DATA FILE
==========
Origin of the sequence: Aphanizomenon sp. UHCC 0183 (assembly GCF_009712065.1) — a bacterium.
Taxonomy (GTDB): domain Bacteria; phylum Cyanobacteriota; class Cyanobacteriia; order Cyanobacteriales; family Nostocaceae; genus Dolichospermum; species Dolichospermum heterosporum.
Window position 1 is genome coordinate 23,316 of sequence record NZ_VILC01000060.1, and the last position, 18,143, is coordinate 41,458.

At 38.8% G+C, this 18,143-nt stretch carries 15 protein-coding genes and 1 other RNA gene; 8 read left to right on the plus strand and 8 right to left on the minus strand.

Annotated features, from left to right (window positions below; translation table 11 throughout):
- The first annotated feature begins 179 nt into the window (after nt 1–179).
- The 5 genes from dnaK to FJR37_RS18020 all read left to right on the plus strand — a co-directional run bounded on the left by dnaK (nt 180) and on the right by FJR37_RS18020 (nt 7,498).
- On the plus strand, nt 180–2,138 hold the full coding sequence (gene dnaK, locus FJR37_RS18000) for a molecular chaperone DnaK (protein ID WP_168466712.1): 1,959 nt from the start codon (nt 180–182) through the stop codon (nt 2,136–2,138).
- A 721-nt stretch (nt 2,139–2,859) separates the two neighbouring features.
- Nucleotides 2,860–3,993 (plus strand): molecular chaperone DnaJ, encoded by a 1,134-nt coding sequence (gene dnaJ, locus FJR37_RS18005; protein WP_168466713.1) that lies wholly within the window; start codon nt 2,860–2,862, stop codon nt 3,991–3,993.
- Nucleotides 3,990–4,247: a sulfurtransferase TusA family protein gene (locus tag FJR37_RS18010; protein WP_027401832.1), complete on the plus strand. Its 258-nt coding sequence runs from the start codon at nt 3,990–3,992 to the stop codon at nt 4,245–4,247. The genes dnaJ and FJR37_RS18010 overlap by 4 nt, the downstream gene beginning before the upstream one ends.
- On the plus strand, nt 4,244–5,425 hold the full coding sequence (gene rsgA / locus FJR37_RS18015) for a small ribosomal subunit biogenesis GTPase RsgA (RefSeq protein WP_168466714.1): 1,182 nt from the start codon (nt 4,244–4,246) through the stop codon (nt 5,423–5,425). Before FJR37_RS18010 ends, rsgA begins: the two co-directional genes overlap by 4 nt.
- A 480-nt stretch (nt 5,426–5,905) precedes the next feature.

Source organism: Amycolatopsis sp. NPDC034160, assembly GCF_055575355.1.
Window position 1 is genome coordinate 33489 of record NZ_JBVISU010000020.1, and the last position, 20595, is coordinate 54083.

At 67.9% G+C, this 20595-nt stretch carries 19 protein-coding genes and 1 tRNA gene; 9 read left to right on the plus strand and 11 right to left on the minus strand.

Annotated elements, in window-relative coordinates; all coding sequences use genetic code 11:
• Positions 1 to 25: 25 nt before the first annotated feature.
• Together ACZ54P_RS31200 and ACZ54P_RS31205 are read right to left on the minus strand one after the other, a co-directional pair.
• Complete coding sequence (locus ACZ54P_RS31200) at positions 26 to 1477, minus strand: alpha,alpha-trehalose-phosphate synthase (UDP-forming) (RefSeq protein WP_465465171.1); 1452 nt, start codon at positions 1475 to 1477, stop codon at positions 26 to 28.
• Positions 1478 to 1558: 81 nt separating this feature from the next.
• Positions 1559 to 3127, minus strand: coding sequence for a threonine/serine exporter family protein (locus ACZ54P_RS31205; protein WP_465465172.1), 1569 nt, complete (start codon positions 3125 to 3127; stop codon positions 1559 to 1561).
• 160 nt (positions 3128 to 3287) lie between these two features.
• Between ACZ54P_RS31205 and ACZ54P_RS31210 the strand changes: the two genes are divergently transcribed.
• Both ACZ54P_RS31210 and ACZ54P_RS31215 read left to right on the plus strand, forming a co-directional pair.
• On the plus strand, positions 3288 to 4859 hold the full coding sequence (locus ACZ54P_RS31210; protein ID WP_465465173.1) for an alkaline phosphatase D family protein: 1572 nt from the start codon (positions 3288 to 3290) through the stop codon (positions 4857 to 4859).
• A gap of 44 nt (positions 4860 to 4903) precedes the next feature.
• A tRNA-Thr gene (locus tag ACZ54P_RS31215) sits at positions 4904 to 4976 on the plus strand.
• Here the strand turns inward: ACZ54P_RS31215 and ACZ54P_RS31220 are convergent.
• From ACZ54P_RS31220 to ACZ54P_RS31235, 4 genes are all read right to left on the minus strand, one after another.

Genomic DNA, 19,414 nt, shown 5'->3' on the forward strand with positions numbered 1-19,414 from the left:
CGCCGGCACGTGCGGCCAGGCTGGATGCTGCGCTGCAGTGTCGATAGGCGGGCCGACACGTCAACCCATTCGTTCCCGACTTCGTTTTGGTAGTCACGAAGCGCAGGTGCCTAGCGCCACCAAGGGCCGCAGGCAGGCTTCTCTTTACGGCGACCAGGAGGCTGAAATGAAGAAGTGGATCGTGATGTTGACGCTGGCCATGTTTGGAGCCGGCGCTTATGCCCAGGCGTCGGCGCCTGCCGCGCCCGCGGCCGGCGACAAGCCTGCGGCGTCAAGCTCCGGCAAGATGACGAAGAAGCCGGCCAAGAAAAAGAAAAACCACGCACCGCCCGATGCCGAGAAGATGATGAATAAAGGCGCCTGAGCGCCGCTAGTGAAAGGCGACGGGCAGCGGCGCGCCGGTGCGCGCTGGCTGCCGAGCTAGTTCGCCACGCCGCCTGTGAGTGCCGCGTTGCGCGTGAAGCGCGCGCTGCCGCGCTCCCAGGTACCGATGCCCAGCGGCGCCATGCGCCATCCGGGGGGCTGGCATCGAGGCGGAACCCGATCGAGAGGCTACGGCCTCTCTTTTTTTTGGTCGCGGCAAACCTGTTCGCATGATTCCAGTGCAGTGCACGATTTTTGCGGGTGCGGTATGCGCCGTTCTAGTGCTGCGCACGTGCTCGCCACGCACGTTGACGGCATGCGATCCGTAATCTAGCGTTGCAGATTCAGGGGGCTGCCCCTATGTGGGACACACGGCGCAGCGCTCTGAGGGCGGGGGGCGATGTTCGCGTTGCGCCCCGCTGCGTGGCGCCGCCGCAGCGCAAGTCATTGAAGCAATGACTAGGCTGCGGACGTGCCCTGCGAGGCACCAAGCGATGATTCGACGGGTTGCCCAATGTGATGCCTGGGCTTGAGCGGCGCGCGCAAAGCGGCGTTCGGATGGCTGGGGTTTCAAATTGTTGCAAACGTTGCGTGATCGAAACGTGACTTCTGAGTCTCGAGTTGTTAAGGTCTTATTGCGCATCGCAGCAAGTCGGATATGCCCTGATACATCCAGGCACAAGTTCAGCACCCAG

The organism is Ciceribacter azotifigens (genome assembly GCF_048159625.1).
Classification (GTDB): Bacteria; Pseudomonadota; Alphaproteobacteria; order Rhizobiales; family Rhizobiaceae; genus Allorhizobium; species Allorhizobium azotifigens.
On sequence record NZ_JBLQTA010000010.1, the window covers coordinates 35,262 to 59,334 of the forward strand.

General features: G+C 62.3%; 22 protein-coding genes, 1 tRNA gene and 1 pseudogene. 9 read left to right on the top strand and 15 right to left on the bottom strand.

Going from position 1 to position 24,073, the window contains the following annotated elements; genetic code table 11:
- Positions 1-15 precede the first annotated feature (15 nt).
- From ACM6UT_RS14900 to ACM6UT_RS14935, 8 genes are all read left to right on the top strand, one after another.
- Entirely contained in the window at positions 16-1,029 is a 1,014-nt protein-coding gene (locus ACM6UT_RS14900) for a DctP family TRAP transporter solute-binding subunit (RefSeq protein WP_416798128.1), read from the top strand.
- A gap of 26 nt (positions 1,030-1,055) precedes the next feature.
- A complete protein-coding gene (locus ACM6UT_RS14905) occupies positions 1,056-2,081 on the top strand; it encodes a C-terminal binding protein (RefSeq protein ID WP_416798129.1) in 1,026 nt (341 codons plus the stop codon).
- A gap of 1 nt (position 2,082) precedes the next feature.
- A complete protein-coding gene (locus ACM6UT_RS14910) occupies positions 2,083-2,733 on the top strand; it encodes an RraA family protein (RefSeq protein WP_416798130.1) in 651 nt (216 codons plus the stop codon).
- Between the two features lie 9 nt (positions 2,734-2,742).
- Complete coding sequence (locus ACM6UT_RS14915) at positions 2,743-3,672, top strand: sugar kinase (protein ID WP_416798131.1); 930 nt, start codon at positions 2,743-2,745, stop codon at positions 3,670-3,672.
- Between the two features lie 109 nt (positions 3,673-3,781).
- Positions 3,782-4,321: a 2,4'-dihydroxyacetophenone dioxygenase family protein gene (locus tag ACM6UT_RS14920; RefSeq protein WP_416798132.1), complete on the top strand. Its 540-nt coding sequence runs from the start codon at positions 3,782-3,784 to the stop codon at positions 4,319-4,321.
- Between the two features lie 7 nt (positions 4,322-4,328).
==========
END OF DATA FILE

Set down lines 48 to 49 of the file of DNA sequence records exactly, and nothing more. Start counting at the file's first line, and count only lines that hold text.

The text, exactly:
- Positions 3,782-4,321: a 2,4'-dihydroxyacetophenone dioxygenase family protein gene (locus tag ACM6UT_RS14920; RefSeq protein WP_416798132.1), complete on the top strand. Its 540-nt coding sequence runs from the start codon at positions 3,782-3,784 to the stop codon at positions 4,319-4,321.
- Between the two features lie 7 nt (positions 4,322-4,328).